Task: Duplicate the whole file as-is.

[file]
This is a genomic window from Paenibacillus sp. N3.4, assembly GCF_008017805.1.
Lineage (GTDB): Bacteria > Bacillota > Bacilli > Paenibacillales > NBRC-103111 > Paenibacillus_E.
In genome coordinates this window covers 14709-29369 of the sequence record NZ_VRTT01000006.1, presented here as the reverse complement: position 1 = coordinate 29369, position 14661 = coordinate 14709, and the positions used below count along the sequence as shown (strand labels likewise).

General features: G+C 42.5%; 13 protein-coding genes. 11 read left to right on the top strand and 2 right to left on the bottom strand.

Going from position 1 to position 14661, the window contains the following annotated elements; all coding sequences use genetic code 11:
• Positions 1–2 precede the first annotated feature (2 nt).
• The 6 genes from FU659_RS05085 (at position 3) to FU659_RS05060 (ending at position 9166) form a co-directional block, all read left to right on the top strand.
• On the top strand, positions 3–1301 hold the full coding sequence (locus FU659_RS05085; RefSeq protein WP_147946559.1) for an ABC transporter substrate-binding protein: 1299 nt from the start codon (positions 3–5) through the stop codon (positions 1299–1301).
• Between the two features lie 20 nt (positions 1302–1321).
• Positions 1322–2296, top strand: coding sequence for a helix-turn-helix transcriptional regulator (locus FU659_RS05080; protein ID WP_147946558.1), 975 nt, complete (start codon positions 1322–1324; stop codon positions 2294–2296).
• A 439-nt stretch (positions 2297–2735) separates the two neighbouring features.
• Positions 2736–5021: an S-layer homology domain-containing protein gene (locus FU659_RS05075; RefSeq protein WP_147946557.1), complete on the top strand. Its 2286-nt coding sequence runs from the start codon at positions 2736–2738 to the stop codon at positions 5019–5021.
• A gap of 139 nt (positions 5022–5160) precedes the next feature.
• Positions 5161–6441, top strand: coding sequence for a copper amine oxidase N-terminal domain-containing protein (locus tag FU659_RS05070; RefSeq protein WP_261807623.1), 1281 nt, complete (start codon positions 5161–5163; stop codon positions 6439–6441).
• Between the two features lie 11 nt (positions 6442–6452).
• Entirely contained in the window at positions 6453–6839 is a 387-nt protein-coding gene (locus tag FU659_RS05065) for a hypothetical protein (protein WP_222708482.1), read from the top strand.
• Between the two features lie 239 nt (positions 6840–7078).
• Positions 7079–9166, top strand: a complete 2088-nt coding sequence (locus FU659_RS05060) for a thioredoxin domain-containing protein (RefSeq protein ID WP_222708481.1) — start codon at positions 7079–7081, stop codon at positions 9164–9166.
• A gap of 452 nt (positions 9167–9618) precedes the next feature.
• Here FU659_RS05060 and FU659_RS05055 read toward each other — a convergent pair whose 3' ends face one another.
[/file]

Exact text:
This is a genomic window from Paenibacillus sp. N3.4, assembly GCF_008017805.1.
Lineage (GTDB): Bacteria > Bacillota > Bacilli > Paenibacillales > NBRC-103111 > Paenibacillus_E.
In genome coordinates this window covers 14709-29369 of the sequence record NZ_VRTT01000006.1, presented here as the reverse complement: position 1 = coordinate 29369, position 14661 = coordinate 14709, and the positions used below count along the sequence as shown (strand labels likewise).

General features: G+C 42.5%; 13 protein-coding genes. 11 read left to right on the top strand and 2 right to left on the bottom strand.

Going from position 1 to position 14661, the window contains the following annotated elements; all coding sequences use genetic code 11:
• Positions 1–2 precede the first annotated feature (2 nt).
• The 6 genes from FU659_RS05085 (at position 3) to FU659_RS05060 (ending at position 9166) form a co-directional block, all read left to right on the top strand.
• On the top strand, positions 3–1301 hold the full coding sequence (locus FU659_RS05085; RefSeq protein WP_147946559.1) for an ABC transporter substrate-binding protein: 1299 nt from the start codon (positions 3–5) through the stop codon (positions 1299–1301).
• Between the two features lie 20 nt (positions 1302–1321).
• Positions 1322–2296, top strand: coding sequence for a helix-turn-helix transcriptional regulator (locus FU659_RS05080; protein ID WP_147946558.1), 975 nt, complete (start codon positions 1322–1324; stop codon positions 2294–2296).
• A 439-nt stretch (positions 2297–2735) separates the two neighbouring features.
• Positions 2736–5021: an S-layer homology domain-containing protein gene (locus FU659_RS05075; RefSeq protein WP_147946557.1), complete on the top strand. Its 2286-nt coding sequence runs from the start codon at positions 2736–2738 to the stop codon at positions 5019–5021.
• A gap of 139 nt (positions 5022–5160) precedes the next feature.
• Positions 5161–6441, top strand: coding sequence for a copper amine oxidase N-terminal domain-containing protein (locus tag FU659_RS05070; RefSeq protein WP_261807623.1), 1281 nt, complete (start codon positions 5161–5163; stop codon positions 6439–6441).
• Between the two features lie 11 nt (positions 6442–6452).
• Entirely contained in the window at positions 6453–6839 is a 387-nt protein-coding gene (locus tag FU659_RS05065) for a hypothetical protein (protein WP_222708482.1), read from the top strand.
• Between the two features lie 239 nt (positions 6840–7078).
• Positions 7079–9166, top strand: a complete 2088-nt coding sequence (locus FU659_RS05060) for a thioredoxin domain-containing protein (RefSeq protein ID WP_222708481.1) — start codon at positions 7079–7081, stop codon at positions 9164–9166.
• A gap of 452 nt (positions 9167–9618) precedes the next feature.
• Here FU659_RS05060 and FU659_RS05055 read toward each other — a convergent pair whose 3' ends face one another.